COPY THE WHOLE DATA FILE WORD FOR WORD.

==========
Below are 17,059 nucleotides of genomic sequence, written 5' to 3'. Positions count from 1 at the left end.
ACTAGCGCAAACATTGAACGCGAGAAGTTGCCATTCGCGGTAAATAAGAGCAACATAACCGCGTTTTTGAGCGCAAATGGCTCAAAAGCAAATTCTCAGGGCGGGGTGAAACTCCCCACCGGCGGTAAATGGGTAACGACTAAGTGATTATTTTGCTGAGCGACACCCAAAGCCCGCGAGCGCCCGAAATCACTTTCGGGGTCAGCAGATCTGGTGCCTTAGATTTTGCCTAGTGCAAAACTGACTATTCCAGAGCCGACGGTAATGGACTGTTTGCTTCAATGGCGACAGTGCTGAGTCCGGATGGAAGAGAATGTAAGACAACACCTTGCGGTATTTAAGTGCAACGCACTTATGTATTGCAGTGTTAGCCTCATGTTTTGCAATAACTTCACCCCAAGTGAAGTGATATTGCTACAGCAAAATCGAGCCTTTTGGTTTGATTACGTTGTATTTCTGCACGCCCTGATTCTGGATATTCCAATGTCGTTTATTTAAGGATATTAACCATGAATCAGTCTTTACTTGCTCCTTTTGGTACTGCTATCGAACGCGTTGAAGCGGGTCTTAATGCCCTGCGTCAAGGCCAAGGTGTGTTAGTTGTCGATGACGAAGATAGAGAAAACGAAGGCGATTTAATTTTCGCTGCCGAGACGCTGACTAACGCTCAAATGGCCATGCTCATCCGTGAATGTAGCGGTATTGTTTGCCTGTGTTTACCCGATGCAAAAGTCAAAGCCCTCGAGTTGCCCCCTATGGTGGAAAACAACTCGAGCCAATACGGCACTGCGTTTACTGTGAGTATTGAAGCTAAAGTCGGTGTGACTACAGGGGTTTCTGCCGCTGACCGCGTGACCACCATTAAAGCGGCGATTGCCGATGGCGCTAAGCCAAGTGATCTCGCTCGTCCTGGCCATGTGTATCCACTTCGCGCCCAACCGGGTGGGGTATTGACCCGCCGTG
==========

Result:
Below are 17,059 nucleotides of genomic sequence, written 5' to 3'. Positions count from 1 at the left end.
ACTAGCGCAAACATTGAACGCGAGAAGTTGCCATTCGCGGTAAATAAGAGCAACATAACCGCGTTTTTGAGCGCAAATGGCTCAAAAGCAAATTCTCAGGGCGGGGTGAAACTCCCCACCGGCGGTAAATGGGTAACGACTAAGTGATTATTTTGCTGAGCGACACCCAAAGCCCGCGAGCGCCCGAAATCACTTTCGGGGTCAGCAGATCTGGTGCCTTAGATTTTGCCTAGTGCAAAACTGACTATTCCAGAGCCGACGGTAATGGACTGTTTGCTTCAATGGCGACAGTGCTGAGTCCGGATGGAAGAGAATGTAAGACAACACCTTGCGGTATTTAAGTGCAACGCACTTATGTATTGCAGTGTTAGCCTCATGTTTTGCAATAACTTCACCCCAAGTGAAGTGATATTGCTACAGCAAAATCGAGCCTTTTGGTTTGATTACGTTGTATTTCTGCACGCCCTGATTCTGGATATTCCAATGTCGTTTATTTAAGGATATTAACCATGAATCAGTCTTTACTTGCTCCTTTTGGTACTGCTATCGAACGCGTTGAAGCGGGTCTTAATGCCCTGCGTCAAGGCCAAGGTGTGTTAGTTGTCGATGACGAAGATAGAGAAAACGAAGGCGATTTAATTTTCGCTGCCGAGACGCTGACTAACGCTCAAATGGCCATGCTCATCCGTGAATGTAGCGGTATTGTTTGCCTGTGTTTACCCGATGCAAAAGTCAAAGCCCTCGAGTTGCCCCCTATGGTGGAAAACAACTCGAGCCAATACGGCACTGCGTTTACTGTGAGTATTGAAGCTAAAGTCGGTGTGACTACAGGGGTTTCTGCCGCTGACCGCGTGACCACCATTAAAGCGGCGATTGCCGATGGCGCTAAGCCAAGTGATCTCGCTCGTCCTGGCCATGTGTATCCACTTCGCGCCCAACCGGGTGGGGTATTGACCCGCCGTG